Is Your Cholesterol Too High?
Irene Roltsch, Nutritionist
If your LDL levels (“bad cholesterol”) are too high, the doctor has instructed you to lower dietary saturated fat and cholesterol while increasing soluble fiber and exercise. You may also have been put on a statin drug if those alterations did not reduce it enough. Although effective, statins may cause side effects like stomach upset, muscle pain and weakness, and liver damage that may require their cessation.
Avoiding the statin drug may be best for some and instead finding stanols/sterols within certain foods may be the better option. It has been known since the 1950’s that these compounds lower total and LDL cholesterol. Understand that it is close to impossible to get enough from natural sources alone to lower LDLs, but some foods relatively high in sterols are peanuts, other nuts and seeds; whole grains, various brans, and wheat germ; dried beans, peas and lentils; avocados, broccoli, cauliflower, tomatoes, and vegetable oils. All of which have many other beneficial nutrients in them. The amount found to significantly lower LDL cholesterol by up to 20% is 2 grams. Anything over that has not provided additional reductions. Moreover, consuming that amount at one meal has the same effect as smaller quantities throughout the day.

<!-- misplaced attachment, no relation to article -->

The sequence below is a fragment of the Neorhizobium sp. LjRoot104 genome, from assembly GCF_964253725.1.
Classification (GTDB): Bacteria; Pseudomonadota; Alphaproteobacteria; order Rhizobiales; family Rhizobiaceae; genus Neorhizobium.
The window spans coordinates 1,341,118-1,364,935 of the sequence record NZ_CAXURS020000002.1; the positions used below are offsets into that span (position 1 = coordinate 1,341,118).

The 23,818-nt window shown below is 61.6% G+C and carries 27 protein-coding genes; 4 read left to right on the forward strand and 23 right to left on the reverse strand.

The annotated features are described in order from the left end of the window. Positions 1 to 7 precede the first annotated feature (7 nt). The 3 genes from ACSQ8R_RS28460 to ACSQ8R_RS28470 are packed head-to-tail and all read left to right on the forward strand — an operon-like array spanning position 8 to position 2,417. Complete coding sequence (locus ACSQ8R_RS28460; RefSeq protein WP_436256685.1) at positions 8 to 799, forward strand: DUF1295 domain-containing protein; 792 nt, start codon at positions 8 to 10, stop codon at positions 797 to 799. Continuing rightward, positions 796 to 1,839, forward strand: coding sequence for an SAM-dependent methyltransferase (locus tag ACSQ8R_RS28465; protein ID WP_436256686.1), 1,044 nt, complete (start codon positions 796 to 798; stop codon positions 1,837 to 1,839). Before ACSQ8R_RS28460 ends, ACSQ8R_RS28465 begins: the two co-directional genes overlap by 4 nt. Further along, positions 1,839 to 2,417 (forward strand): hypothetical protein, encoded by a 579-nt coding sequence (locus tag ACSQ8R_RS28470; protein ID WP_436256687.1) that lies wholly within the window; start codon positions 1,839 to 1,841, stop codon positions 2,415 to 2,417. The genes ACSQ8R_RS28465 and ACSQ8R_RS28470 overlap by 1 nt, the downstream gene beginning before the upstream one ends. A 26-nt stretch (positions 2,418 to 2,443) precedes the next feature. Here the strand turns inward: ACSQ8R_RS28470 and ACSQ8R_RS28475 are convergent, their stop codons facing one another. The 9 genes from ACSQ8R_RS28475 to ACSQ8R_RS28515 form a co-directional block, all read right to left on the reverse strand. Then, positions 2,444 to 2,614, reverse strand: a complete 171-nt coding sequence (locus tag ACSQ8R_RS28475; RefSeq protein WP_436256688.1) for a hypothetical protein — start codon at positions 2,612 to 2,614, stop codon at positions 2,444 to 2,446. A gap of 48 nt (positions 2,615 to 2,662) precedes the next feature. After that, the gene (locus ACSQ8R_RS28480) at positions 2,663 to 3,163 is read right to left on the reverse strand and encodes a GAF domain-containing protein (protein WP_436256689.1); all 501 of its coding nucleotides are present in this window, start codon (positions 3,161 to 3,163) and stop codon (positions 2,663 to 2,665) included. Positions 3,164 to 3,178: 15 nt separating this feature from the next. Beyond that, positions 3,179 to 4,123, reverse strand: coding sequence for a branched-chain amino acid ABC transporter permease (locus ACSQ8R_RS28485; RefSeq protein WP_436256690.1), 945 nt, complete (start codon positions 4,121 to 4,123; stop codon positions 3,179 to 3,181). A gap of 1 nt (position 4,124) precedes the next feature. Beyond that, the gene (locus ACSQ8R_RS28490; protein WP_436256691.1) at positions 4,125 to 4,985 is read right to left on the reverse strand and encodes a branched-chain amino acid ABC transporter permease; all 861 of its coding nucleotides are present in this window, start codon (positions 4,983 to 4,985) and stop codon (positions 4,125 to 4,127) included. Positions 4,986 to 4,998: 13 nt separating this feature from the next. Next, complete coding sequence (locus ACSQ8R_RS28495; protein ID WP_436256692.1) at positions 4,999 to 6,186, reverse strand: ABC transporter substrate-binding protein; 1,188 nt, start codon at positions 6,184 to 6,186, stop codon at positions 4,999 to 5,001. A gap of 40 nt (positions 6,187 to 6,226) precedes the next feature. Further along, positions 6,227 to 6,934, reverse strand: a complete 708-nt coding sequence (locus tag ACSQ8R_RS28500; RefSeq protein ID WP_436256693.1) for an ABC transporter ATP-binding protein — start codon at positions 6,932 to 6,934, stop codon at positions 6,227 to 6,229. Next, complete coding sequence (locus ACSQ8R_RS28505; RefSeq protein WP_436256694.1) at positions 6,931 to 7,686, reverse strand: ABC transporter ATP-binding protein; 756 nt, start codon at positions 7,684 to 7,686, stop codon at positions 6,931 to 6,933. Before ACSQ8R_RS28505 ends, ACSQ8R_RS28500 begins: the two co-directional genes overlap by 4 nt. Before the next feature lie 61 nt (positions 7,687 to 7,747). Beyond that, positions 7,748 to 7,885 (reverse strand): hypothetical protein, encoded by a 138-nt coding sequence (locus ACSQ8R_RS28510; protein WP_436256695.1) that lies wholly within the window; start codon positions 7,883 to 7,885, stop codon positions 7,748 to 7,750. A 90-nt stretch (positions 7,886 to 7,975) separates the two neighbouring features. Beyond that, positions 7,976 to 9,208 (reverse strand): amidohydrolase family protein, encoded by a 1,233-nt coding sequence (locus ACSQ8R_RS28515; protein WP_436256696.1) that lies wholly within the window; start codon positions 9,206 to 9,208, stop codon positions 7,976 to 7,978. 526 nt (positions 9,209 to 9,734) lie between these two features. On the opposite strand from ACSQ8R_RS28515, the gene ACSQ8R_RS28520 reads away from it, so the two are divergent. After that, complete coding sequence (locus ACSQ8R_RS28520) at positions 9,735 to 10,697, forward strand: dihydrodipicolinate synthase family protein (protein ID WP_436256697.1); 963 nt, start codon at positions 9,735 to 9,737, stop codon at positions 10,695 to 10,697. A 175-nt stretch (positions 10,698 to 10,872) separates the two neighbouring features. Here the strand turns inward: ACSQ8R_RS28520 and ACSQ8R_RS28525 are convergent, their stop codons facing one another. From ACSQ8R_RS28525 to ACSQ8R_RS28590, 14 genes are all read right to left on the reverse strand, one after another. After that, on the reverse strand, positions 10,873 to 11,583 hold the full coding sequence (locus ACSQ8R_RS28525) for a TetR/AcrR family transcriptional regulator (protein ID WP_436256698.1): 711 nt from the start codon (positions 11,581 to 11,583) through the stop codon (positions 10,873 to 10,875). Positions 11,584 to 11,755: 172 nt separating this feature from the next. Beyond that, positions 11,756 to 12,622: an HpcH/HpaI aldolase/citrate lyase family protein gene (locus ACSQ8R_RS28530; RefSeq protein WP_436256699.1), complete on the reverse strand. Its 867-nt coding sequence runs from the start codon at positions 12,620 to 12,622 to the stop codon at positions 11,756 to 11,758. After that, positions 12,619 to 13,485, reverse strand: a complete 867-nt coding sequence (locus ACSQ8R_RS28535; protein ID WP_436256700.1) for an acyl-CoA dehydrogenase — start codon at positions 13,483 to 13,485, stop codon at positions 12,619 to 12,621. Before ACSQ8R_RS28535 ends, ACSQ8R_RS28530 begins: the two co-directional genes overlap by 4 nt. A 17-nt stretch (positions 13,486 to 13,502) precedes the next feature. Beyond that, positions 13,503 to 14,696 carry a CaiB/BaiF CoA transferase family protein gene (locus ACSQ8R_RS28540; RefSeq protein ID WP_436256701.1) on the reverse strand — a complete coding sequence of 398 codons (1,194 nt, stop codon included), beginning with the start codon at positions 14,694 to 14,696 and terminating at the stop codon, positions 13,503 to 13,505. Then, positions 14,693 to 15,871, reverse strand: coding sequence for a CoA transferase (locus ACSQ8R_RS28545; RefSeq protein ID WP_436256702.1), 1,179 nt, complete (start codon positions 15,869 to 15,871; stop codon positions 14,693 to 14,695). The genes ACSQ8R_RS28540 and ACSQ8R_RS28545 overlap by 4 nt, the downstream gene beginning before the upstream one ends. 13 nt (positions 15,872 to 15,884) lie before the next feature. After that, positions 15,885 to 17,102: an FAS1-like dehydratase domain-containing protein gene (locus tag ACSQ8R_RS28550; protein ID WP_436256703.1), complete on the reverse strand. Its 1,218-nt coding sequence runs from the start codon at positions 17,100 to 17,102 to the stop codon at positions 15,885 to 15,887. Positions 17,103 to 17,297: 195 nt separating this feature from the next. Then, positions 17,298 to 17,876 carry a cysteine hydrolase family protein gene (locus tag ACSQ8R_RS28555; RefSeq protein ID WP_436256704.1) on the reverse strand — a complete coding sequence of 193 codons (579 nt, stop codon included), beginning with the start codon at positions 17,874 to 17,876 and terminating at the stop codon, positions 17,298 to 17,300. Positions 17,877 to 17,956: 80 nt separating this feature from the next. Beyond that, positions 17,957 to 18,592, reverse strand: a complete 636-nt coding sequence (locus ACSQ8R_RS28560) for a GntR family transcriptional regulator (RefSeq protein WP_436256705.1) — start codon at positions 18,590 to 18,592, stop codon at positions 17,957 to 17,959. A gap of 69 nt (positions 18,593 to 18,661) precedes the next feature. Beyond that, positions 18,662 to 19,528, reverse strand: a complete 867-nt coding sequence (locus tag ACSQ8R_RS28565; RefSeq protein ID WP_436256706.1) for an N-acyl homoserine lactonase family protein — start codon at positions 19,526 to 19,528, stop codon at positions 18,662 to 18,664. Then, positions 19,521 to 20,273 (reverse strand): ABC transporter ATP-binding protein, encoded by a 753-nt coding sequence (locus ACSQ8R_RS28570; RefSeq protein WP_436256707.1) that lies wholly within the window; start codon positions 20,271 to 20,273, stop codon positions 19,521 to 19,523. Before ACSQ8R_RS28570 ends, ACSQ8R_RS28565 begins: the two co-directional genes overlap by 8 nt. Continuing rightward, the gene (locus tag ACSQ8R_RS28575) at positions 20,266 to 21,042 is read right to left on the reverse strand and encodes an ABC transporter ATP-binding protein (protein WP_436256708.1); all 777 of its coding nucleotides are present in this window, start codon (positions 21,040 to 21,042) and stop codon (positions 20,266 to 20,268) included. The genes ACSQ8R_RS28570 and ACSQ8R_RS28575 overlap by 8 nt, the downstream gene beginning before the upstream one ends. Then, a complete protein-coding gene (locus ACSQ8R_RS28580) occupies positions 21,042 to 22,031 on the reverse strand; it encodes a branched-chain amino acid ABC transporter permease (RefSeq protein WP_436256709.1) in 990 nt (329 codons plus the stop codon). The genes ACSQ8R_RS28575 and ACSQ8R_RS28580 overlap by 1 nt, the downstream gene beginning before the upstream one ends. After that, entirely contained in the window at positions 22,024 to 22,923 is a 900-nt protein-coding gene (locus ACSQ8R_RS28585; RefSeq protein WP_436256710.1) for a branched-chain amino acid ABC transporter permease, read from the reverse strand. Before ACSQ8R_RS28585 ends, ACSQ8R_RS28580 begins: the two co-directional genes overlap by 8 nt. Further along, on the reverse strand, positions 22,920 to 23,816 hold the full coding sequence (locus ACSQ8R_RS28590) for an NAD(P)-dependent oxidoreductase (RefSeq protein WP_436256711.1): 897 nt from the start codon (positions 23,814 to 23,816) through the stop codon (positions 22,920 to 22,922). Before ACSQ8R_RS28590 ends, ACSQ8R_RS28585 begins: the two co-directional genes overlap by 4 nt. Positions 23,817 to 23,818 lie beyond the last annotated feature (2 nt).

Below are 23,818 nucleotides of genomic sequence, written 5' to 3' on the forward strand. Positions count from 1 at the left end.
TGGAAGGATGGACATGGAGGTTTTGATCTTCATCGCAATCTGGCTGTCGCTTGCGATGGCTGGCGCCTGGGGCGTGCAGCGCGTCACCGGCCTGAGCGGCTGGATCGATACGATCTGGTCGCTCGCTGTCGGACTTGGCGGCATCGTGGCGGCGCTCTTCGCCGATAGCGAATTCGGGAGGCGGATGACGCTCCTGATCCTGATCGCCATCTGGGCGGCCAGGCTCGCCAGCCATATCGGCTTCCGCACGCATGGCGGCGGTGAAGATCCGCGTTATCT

Foods with added stanols are meant to be another weapon in your arsenal of cholesterol lowering strategies. Do not stop taking your statin drugs without first consulting with your physician.
To learn how to modify your diet, lower your “bad” and increase your “good” cholesterol, make an appointment with the Arden Hills Nutritionist today at (916) 482-6111.
“To eat is a necessity, but to east intelligently is an art.” – Francois de la Rochefoucauld